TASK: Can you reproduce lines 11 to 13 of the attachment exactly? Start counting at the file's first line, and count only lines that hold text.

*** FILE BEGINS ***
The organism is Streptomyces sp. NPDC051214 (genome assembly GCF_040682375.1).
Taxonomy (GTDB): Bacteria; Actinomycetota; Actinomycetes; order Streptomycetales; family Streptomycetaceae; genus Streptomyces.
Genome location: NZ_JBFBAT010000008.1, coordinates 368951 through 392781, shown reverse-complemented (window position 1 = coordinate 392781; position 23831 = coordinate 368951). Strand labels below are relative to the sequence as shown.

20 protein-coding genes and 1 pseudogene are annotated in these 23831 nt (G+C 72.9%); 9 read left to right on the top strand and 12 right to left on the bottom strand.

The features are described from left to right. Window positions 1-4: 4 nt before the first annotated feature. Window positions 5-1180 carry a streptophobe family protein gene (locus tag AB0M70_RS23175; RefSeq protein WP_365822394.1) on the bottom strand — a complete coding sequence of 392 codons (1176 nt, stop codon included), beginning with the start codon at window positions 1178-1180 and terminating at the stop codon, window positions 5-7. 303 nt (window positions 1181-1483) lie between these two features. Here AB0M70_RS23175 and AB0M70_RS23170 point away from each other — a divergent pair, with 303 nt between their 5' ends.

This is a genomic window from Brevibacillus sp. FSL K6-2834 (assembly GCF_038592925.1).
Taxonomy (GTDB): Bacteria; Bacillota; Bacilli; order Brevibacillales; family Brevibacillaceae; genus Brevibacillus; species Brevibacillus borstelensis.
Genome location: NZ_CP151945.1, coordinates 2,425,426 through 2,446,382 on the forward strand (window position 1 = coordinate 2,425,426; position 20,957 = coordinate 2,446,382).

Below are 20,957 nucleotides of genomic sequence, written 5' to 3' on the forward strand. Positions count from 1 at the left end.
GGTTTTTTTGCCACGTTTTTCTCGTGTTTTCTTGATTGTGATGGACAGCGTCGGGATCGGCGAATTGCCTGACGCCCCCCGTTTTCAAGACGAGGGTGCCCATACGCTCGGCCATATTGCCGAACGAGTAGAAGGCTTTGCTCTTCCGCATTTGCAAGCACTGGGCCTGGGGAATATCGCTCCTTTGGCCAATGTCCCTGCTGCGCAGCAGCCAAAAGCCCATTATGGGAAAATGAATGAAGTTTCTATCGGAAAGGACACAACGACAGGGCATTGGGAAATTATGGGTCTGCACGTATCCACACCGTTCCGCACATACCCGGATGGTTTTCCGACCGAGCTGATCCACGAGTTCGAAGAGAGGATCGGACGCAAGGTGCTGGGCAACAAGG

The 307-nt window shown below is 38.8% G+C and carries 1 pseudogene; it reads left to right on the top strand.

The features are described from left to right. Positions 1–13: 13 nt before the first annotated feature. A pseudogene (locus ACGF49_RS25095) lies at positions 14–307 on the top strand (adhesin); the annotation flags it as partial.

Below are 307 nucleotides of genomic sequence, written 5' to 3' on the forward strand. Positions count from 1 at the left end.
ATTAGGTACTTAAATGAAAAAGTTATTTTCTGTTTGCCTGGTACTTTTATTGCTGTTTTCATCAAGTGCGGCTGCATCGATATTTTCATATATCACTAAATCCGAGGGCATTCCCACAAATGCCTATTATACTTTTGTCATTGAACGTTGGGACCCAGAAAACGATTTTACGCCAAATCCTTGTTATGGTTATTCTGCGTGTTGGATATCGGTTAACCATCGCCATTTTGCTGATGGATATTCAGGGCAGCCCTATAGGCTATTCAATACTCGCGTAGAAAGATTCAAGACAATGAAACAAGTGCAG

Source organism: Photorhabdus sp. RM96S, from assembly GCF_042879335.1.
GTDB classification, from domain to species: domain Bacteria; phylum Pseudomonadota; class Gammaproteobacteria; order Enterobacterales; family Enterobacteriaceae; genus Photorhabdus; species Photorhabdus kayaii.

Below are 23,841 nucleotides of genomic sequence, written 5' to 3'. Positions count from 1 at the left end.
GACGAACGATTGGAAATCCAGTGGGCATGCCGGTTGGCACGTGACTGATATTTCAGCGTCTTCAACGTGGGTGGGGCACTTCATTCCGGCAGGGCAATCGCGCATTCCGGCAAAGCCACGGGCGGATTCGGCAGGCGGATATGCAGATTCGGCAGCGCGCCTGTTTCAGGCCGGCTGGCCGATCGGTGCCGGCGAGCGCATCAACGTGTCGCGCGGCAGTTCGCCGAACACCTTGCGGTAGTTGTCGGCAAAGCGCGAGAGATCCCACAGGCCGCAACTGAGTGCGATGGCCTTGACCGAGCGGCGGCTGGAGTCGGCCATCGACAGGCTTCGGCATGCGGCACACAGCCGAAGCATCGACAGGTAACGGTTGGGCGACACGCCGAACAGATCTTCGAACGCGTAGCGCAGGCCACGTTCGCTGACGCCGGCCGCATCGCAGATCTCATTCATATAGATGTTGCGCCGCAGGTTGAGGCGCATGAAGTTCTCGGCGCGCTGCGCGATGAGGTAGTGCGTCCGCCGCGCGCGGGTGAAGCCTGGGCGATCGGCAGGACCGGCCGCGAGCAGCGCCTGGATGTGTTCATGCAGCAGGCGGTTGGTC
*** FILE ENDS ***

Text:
The 307-nt window shown below is 38.8% G+C and carries 1 pseudogene; it reads left to right on the top strand.

The features are described from left to right. Positions 1–13: 13 nt before the first annotated feature. A pseudogene (locus ACGF49_RS25095) lies at positions 14–307 on the top strand (adhesin); the annotation flags it as partial.

Below are 307 nucleotides of genomic sequence, written 5' to 3' on the forward strand. Positions count from 1 at the left end.